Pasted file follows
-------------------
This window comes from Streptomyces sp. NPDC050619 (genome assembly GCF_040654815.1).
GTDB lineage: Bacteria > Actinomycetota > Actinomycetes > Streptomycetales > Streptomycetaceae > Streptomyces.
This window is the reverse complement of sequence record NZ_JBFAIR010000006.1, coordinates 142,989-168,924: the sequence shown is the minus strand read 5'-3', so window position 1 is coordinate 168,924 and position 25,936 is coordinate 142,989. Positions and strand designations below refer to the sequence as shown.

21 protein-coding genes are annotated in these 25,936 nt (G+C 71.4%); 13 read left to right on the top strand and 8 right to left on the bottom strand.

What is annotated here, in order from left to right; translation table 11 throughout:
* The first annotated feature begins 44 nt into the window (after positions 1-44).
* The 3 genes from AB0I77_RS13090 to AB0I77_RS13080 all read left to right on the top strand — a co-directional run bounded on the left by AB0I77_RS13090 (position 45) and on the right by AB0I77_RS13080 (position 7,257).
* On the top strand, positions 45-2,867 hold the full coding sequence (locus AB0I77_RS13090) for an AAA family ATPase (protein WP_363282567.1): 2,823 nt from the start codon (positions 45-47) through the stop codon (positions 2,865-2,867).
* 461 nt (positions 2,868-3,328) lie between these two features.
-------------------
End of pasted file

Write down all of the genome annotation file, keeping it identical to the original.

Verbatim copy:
This window comes from Streptomyces sp. NPDC050619 (genome assembly GCF_040654815.1).
GTDB lineage: Bacteria > Actinomycetota > Actinomycetes > Streptomycetales > Streptomycetaceae > Streptomyces.
This window is the reverse complement of sequence record NZ_JBFAIR010000006.1, coordinates 142,989-168,924: the sequence shown is the minus strand read 5'-3', so window position 1 is coordinate 168,924 and position 25,936 is coordinate 142,989. Positions and strand designations below refer to the sequence as shown.

21 protein-coding genes are annotated in these 25,936 nt (G+C 71.4%); 13 read left to right on the top strand and 8 right to left on the bottom strand.

What is annotated here, in order from left to right; translation table 11 throughout:
* The first annotated feature begins 44 nt into the window (after positions 1-44).
* The 3 genes from AB0I77_RS13090 to AB0I77_RS13080 all read left to right on the top strand — a co-directional run bounded on the left by AB0I77_RS13090 (position 45) and on the right by AB0I77_RS13080 (position 7,257).
* On the top strand, positions 45-2,867 hold the full coding sequence (locus AB0I77_RS13090) for an AAA family ATPase (protein WP_363282567.1): 2,823 nt from the start codon (positions 45-47) through the stop codon (positions 2,865-2,867).
* 461 nt (positions 2,868-3,328) lie between these two features.